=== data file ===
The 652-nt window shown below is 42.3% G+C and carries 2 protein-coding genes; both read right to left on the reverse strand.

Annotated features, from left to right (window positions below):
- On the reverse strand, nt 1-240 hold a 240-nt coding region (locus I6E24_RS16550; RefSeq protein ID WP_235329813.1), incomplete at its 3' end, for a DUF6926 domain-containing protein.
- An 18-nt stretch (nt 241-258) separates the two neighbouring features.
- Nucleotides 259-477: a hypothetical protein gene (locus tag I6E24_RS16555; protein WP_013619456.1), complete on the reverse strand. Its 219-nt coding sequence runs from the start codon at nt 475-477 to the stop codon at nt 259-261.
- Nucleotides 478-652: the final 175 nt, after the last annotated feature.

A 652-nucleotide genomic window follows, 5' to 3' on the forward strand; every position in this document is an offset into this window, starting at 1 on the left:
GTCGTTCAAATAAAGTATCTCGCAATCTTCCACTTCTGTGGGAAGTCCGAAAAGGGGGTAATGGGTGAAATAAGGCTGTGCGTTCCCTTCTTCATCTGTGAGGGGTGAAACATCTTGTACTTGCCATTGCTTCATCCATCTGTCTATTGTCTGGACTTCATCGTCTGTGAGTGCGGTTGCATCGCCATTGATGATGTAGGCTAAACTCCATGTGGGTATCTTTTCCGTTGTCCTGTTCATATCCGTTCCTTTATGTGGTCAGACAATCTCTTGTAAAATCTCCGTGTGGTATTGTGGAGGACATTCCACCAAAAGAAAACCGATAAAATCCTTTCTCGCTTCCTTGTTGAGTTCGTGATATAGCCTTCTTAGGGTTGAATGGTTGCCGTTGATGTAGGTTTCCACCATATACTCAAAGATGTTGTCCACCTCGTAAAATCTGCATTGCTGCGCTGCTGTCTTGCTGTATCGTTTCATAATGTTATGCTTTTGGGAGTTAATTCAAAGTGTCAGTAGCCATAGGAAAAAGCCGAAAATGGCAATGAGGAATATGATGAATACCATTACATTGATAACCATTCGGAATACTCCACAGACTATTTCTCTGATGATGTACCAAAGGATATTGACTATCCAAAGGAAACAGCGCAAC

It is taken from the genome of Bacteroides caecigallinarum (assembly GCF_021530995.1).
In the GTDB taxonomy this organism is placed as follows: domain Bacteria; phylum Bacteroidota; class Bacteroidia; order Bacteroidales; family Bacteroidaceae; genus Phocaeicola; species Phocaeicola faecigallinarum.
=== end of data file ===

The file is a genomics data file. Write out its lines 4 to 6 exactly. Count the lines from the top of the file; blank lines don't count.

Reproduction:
- An 18-nt stretch (nt 241-258) separates the two neighbouring features.
- Nucleotides 259-477: a hypothetical protein gene (locus tag I6E24_RS16555; protein WP_013619456.1), complete on the reverse strand. Its 219-nt coding sequence runs from the start codon at nt 475-477 to the stop codon at nt 259-261.
- Nucleotides 478-652: the final 175 nt, after the last annotated feature.